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Vote put off on the fate of old house

WOODSTOCK – City officials tabled a vote on whether to allow the demolition of a more than 100-year-old house to create a parking lot.

The renter-occupied property at 122 Newell St. sits immediately south of the Department of Child and Family Services building owned by Tom Harding of Woodstock. Harding said he intends to buy the property if he can raze the house for parking.

The property has been well-maintained, city officials said.

“You’re asking us for an up-and-down vote to tear down a perfectly good building, and I don’t know that I’m comfortable with that,” Councilwoman Maureen Larson said.

Harding intends to add 5,000 square feet to his current building to make room for a branch of the Illinois Department of Human Services, which has indicated it would locate there. But a lease with DHS and the renewal of a lease with DCFS hinges on whether Harding can provide more parking.

The state requires a minimum of 48 spaces. Harding has 41 — 37 spaces in a parking lot and four on the street. The lot at 122 Newell St. would give him the additional parking he needs.

“The state won’t enter into lease until there are 48 guaranteed spaces,” Harding’s attorney Tom Zanck said.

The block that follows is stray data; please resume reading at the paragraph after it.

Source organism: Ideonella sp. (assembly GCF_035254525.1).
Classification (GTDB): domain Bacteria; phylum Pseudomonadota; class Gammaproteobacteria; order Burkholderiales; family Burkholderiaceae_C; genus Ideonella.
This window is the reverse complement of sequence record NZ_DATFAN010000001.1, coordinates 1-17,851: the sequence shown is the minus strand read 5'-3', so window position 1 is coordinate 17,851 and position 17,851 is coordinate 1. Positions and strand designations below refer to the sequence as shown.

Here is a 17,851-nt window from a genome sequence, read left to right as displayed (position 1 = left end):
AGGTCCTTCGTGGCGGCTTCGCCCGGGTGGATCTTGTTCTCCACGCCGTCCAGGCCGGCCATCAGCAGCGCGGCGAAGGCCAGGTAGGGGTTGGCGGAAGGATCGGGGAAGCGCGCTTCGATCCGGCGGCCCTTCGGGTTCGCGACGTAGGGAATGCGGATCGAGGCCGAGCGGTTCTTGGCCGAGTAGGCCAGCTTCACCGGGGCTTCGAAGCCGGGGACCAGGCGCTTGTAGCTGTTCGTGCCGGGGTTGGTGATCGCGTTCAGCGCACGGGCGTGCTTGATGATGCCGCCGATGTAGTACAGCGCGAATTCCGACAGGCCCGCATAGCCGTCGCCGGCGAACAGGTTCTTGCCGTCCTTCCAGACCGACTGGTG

The property is part of the city’s historic district, therefore the idea of razing the house first went to the city’s Historic Preservation Commission. The commission rejected Harding’s request, and he asked the City Council to overturn that ruling Tuesday.

Councilman Mike Turner suggested providing on-street parking spaces for the two agencies rather than to demolish the house. The parking spaces would be restricted at all times to parking for the agencies.

All council members indicated they would be in favor of dedicating on-street parking. Councilmen Mark Saladin recused himself because his law firm represents Harding. Mayor Brian Sager attended the meeting by telephone because he is out of town.

Harding said he would ask state officials whether on-street parking would be sufficient, but he told the council he has to have his building addition ready for the new state tenants by December.

“What I’m concerned about more than anything is timing as it relates to construction,” he said. “I had to get started like, yesterday.”

The council tabled any action until the Aug. 21 meeting, unless Harding hears from the state and requests a special meeting.

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